Of all aspects of divorce to quibble over, property distribution has to
be the last thing on the list, considerably because no one wants to have
to divide a house, a dog, a child, a car or the swimming pool. It's
almost as painful as the divorce petition itself, but at the very least,
you can minimize the hurt everyone goes through with these petitions by
considering all the legal ramifications, following the law and utilizing
the expertise of a qualified divorce attorney on your side to make it
as painless as possible.
More importantly, you've
got to watch the ramifications with regard to your taxes, as divorce can drastically
morph your tax expectations in such a way that even the tax practitioner
can't even reverse. This is where a CPA can make all the difference,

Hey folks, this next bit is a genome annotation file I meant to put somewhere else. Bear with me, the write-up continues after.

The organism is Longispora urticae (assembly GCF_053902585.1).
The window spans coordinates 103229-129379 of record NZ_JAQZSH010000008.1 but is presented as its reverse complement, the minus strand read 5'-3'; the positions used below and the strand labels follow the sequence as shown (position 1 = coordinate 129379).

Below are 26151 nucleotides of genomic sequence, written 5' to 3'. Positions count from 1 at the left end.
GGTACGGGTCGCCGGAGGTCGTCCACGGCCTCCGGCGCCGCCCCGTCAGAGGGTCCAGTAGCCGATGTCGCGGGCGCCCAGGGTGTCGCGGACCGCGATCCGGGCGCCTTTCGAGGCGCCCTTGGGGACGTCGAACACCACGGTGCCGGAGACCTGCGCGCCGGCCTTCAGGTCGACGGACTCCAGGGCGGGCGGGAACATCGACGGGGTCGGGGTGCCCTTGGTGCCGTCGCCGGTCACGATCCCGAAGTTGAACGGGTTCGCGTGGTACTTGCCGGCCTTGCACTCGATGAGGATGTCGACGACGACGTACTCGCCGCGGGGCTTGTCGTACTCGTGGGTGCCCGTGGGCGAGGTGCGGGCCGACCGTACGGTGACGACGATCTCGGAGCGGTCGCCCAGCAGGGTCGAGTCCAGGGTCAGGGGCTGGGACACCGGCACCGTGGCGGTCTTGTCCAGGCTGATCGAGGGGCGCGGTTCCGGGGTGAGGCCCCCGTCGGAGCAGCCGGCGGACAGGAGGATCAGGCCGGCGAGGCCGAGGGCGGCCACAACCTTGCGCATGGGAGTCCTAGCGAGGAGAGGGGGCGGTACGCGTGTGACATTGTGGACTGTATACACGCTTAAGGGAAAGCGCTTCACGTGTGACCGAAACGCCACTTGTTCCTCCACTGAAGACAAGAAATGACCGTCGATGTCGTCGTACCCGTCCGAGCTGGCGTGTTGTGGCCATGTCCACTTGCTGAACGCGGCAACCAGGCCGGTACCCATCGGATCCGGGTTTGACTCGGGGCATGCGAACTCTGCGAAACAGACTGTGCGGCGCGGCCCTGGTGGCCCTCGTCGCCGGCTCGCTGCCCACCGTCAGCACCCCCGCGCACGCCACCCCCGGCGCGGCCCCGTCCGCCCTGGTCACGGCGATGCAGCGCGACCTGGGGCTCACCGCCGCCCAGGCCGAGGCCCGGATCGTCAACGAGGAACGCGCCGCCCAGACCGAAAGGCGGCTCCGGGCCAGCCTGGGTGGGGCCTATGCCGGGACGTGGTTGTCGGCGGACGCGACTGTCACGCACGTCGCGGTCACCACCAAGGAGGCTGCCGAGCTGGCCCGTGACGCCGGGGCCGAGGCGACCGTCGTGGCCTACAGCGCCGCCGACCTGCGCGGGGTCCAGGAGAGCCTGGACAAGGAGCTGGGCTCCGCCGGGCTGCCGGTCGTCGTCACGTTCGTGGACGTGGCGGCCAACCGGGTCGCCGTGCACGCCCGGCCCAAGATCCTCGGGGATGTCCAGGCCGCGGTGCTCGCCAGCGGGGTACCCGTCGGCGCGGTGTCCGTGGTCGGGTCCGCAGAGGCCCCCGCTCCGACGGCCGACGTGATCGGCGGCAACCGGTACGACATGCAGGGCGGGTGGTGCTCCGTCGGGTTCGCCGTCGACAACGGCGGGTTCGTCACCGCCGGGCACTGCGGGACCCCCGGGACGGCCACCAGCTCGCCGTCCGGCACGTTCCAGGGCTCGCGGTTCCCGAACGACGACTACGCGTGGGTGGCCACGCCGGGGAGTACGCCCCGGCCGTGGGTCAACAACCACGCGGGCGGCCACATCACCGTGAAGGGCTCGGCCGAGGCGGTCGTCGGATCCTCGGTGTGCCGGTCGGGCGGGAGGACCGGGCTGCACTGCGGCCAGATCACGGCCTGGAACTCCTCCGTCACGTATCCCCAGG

examining all marital assets carefully, ensuring fraud prevention, and
determining the best equitable solution from a
tax standpoint. After all, an orderly division of the marital assets doesn't always
mean both parties will benefit tax-wise.
Property distribution, as such – as resultant from considerations
under tax law – revolve around something called "taxable gain"
and "transfer." Simply put, the 'transfer' of a piece
of property from one ex-spouse to the other does not result in either
a recognizable gain or loss for either party. Moreover, a transfer of
property can only be such if the transfer occurs within one year, but
no more than six years, after the marriage actually ended. Additionally,
the transfer has to be pursuant of a divorce or separation instrument.
This would be considered 'taxable gain.'
The concept of 'transfer,' as in
transfer taxes, would only be applicable under court decree, and not necessarily subject
to a "promise" or agreement" between spouses, such as with
gift tax law, as long as the transfer of property was made within a 3-year
period following the divorce. In other words: be sure to consult with
your qualified divorce attorney
and tax attorney about how property distribution may affect your taxes.